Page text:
“We remain steadfast in our belief that the Biden administration must streamline existing regulations while working with the private sector to identify new opportunities for partnership rather than punishment,” Reps. Mark E. Green, R-Tenn., and Andrew Garbarino, R-N.Y., said in a statement.
Green is chairman of the House Homeland Security Committee, and Garbarino is chairman of the Cybersecurity and Infrastructure Protection Subcommittee.
“Implementation of this strategy must be a collaborative process that aims to ease regulatory burden while maintaining strong cybersecurity practices,” they said. “We intend to exercise strict oversight on CISA’s efforts as the responsible agency for at least 10 initiatives and a contributing entity to at least 19 initiatives, as it continues to execute its federal cybersecurity and critical infrastructure resilience mission,” they said, referring to the Cybersecurity and Infrastructure Security Agency.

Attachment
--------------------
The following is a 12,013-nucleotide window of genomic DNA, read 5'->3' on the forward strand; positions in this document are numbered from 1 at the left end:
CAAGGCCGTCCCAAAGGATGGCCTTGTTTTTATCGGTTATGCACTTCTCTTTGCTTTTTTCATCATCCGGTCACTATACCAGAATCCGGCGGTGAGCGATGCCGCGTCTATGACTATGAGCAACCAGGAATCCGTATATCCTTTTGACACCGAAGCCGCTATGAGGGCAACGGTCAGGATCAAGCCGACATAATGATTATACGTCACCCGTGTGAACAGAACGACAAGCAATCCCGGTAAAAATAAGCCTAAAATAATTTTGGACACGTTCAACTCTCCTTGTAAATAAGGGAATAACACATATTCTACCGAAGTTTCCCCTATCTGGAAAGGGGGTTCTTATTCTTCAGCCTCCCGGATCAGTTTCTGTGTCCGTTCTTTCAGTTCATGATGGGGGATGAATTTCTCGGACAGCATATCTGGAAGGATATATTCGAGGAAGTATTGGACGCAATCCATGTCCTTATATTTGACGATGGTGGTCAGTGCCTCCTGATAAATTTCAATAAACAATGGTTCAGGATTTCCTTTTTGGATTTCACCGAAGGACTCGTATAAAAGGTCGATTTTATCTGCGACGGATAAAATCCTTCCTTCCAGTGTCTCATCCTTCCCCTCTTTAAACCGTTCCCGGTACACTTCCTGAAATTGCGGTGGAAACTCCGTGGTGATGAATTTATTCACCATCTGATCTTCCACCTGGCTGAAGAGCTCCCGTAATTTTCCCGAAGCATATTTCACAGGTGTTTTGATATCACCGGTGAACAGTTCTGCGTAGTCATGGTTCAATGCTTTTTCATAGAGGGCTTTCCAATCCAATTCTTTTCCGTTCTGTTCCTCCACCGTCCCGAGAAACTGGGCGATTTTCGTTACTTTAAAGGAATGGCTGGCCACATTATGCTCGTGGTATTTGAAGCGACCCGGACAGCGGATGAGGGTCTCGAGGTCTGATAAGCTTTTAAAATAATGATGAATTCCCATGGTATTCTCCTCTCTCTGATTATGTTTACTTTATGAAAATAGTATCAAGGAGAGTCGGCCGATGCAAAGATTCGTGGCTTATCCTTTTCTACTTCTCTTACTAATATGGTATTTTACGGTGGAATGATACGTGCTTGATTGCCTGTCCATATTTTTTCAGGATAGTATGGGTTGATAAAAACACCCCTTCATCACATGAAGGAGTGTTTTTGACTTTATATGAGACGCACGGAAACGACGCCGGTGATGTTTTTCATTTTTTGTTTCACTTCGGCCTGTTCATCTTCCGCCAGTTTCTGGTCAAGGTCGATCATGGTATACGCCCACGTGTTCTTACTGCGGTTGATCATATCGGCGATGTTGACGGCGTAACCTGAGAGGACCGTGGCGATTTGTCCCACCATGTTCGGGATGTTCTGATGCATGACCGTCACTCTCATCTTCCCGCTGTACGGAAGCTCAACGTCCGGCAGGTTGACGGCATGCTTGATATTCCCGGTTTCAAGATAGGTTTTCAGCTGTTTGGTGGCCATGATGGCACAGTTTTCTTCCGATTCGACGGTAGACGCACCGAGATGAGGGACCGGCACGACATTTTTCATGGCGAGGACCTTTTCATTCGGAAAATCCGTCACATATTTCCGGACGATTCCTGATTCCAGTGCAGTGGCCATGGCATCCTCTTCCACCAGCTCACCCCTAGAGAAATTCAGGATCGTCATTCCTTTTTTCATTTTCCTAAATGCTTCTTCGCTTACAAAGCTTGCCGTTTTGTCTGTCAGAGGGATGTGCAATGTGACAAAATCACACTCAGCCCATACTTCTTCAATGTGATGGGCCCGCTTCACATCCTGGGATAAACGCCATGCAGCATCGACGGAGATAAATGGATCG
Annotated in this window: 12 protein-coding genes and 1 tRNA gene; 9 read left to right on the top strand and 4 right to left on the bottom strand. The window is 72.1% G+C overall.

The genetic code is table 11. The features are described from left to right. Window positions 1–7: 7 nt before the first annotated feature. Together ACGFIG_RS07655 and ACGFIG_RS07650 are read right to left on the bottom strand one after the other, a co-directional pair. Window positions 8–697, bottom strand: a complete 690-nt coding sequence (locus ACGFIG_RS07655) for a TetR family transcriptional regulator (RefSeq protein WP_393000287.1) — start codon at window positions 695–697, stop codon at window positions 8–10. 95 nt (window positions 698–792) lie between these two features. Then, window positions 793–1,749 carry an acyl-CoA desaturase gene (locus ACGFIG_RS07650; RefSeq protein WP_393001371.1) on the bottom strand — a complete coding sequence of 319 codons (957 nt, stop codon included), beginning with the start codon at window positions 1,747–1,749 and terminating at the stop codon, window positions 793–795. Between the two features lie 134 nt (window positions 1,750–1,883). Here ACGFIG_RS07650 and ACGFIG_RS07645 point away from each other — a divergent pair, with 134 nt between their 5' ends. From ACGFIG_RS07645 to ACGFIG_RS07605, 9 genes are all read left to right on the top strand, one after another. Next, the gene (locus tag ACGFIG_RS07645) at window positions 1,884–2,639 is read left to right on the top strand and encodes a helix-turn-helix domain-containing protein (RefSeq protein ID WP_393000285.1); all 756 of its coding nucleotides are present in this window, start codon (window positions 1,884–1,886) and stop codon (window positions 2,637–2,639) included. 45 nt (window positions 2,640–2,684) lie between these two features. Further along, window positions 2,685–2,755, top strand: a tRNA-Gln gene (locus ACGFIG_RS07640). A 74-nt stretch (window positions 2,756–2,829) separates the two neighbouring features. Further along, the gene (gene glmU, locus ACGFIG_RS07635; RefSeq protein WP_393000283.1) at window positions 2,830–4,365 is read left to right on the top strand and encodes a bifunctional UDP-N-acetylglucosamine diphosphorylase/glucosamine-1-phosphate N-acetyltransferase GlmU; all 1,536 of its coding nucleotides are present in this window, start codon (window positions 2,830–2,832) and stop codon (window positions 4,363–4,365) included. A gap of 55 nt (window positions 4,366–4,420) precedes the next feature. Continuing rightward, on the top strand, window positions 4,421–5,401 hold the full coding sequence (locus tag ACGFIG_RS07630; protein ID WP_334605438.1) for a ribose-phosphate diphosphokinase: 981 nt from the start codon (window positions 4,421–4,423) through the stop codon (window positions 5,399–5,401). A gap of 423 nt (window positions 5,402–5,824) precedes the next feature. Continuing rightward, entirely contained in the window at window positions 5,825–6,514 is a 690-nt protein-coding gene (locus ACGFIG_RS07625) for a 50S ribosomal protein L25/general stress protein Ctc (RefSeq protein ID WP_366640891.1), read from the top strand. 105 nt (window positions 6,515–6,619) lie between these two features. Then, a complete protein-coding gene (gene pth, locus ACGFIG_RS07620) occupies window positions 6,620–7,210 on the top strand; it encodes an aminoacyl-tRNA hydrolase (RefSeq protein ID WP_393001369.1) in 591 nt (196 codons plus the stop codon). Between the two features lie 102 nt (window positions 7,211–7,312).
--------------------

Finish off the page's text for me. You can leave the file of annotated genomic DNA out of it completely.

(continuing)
The plan calls for the Office of the National Cyber Director and the Office of Management and Budget to work with federal agencies to develop, by the end of December, a uniform set of regulations for operators of critical infrastructure facilities.
The Department of Homeland Security identifies 16 sectors as critical, including chemical, water, and waste processing plants; financial services; health care facilities; and utilities operated by private companies.